With respect to these benefits, more than 11,000 local families in Makin will receive an increase of up to $600 in their family tax benefit part A payments. That increase will flow from 1 July 2013. There will be a supplementary allowance to help with the cost of living for 7,921 local young people currently receiving allowances—single parents and unemployed—by providing cash payments to help meet the costs of essential services like electricity, gas and water. Singles will receive a supplementary allowance of $210 while couples will receive $350.

I am also pleased to see that only this morning legislation was introduced into the House establishing a National Children's Commissioner within the Australian Human Rights Commission. I think that is a good and very welcome move regarding our responsibility in ensuring that children are protected.

Approximately 55,000 people in Makin will receive a tax cut as of 1 July. Around 46,000 taxpayers will receive a tax cut of at least $300 and, due to the tripling of the tax-free threshold, 4,000 local residents will pay no tax at all. Those numbers apply again to the electorate of Makin, which I represent.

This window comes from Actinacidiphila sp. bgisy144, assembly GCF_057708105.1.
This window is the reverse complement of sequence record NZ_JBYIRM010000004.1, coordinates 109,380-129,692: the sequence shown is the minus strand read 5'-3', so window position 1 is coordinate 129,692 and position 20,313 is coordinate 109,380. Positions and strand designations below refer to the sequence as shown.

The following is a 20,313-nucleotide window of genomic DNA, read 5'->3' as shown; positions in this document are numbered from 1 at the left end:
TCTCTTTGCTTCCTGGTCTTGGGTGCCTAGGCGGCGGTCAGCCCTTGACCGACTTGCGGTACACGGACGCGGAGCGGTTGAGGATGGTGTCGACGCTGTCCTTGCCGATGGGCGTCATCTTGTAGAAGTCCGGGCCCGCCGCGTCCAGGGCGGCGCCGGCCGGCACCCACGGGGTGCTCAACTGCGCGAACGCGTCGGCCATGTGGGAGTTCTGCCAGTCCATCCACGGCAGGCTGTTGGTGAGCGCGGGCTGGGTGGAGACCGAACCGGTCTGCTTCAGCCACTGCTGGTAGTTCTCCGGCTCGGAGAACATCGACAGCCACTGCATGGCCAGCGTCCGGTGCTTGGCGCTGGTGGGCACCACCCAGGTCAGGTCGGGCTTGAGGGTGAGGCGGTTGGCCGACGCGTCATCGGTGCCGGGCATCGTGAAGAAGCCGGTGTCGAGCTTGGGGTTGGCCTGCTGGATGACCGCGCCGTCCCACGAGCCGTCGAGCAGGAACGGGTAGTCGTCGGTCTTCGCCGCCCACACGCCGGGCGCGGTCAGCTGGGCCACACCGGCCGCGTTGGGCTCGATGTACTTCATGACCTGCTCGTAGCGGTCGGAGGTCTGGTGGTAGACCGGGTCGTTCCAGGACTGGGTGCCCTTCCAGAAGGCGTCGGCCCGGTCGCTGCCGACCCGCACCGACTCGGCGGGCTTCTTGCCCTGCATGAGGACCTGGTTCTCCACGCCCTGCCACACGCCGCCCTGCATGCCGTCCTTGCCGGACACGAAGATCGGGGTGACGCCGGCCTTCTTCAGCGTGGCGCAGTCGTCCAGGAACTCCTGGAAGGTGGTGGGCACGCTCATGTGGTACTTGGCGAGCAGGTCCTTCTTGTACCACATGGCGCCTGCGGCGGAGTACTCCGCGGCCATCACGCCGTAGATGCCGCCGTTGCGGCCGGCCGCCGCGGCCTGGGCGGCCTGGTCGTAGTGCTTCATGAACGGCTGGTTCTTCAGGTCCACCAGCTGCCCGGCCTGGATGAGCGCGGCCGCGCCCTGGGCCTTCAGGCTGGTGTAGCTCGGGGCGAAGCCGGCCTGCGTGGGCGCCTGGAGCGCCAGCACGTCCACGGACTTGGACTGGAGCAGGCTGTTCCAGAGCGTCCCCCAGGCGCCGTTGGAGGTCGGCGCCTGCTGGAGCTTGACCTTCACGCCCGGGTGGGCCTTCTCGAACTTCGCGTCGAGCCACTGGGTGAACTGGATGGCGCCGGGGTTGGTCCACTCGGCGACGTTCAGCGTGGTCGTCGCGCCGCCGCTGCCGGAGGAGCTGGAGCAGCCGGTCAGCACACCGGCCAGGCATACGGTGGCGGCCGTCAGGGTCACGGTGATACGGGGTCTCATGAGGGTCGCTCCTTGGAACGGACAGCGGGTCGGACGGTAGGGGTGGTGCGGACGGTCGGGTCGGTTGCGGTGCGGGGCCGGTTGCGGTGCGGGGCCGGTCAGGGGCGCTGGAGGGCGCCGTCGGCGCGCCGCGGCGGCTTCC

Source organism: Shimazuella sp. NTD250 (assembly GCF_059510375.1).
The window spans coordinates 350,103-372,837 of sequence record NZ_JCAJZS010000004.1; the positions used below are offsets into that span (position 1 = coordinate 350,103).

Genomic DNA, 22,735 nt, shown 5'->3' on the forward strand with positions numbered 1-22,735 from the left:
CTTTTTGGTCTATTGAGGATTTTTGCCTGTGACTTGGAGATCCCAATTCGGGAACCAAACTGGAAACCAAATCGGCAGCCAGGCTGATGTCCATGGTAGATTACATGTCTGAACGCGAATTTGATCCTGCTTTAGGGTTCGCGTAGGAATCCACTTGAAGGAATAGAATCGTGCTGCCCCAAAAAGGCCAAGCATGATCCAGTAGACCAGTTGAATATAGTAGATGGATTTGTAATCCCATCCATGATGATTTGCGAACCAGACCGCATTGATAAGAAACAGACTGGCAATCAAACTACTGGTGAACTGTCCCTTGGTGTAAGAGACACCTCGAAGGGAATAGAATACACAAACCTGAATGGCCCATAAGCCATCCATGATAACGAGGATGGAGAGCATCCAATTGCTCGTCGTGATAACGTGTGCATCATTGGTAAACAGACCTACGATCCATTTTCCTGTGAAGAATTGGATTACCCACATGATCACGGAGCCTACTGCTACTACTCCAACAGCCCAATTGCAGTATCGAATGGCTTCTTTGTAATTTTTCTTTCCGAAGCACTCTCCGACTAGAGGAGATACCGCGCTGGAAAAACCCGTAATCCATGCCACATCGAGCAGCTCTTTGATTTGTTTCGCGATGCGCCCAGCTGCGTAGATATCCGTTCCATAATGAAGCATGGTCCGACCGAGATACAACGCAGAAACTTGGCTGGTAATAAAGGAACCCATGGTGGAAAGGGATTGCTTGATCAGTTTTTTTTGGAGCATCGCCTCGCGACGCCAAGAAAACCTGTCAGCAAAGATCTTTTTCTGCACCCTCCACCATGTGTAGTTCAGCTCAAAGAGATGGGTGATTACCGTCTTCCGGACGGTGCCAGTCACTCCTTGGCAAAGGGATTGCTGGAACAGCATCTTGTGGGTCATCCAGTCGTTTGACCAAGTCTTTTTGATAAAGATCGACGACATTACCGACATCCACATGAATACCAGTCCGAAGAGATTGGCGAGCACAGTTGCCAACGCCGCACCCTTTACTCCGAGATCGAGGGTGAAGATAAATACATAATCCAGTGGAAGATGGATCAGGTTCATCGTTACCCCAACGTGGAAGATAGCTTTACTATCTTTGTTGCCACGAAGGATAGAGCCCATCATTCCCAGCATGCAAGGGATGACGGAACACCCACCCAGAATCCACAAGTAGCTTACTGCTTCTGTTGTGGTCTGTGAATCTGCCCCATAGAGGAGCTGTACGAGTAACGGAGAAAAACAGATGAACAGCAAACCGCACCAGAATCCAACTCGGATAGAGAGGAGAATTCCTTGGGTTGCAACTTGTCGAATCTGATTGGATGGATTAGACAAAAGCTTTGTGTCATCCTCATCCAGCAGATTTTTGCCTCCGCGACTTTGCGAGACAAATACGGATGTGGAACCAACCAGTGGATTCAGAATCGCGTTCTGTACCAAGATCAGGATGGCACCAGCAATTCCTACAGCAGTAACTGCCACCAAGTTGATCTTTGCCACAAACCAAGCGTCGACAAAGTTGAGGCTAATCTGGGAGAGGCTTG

As a result of Labor's tax cuts for low- and middle-income earners, the average wage earner in Makin now pays approximately $1200 less in tax than in 2007-08. From July, Labor will put up to $500 into the superannuation accounts of 23,700 local workers earning up to $37,000. From October, local dads and other partners in Makin will be able to apply for Labor's new Dad and Partner Pay Scheme, which begins in January 2013 and is being debated in the House right now.